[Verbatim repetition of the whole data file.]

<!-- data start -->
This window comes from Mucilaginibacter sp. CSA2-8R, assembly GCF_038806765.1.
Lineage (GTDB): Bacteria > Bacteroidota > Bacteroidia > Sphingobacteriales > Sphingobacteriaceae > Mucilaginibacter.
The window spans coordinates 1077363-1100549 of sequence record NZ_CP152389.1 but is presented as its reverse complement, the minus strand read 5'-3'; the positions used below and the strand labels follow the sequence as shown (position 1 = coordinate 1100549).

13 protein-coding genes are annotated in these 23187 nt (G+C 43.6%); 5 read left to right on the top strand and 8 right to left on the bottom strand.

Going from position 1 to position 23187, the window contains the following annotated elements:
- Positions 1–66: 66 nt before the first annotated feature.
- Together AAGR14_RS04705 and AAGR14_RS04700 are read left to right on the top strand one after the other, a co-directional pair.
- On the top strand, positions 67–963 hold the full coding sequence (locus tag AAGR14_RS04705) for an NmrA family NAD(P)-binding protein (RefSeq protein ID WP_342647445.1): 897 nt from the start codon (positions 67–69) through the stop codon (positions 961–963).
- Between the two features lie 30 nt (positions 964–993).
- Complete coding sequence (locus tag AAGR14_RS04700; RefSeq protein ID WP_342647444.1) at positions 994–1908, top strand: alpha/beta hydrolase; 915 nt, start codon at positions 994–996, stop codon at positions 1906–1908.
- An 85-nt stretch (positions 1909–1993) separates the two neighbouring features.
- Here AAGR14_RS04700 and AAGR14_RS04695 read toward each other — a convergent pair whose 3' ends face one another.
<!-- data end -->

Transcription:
This window comes from Mucilaginibacter sp. CSA2-8R, assembly GCF_038806765.1.
Lineage (GTDB): Bacteria > Bacteroidota > Bacteroidia > Sphingobacteriales > Sphingobacteriaceae > Mucilaginibacter.
The window spans coordinates 1077363-1100549 of sequence record NZ_CP152389.1 but is presented as its reverse complement, the minus strand read 5'-3'; the positions used below and the strand labels follow the sequence as shown (position 1 = coordinate 1100549).

13 protein-coding genes are annotated in these 23187 nt (G+C 43.6%); 5 read left to right on the top strand and 8 right to left on the bottom strand.

Going from position 1 to position 23187, the window contains the following annotated elements:
- Positions 1–66: 66 nt before the first annotated feature.
- Together AAGR14_RS04705 and AAGR14_RS04700 are read left to right on the top strand one after the other, a co-directional pair.
- On the top strand, positions 67–963 hold the full coding sequence (locus tag AAGR14_RS04705) for an NmrA family NAD(P)-binding protein (RefSeq protein ID WP_342647445.1): 897 nt from the start codon (positions 67–69) through the stop codon (positions 961–963).
- Between the two features lie 30 nt (positions 964–993).
- Complete coding sequence (locus tag AAGR14_RS04700; RefSeq protein ID WP_342647444.1) at positions 994–1908, top strand: alpha/beta hydrolase; 915 nt, start codon at positions 994–996, stop codon at positions 1906–1908.
- An 85-nt stretch (positions 1909–1993) separates the two neighbouring features.
- Here AAGR14_RS04700 and AAGR14_RS04695 read toward each other — a convergent pair whose 3' ends face one another.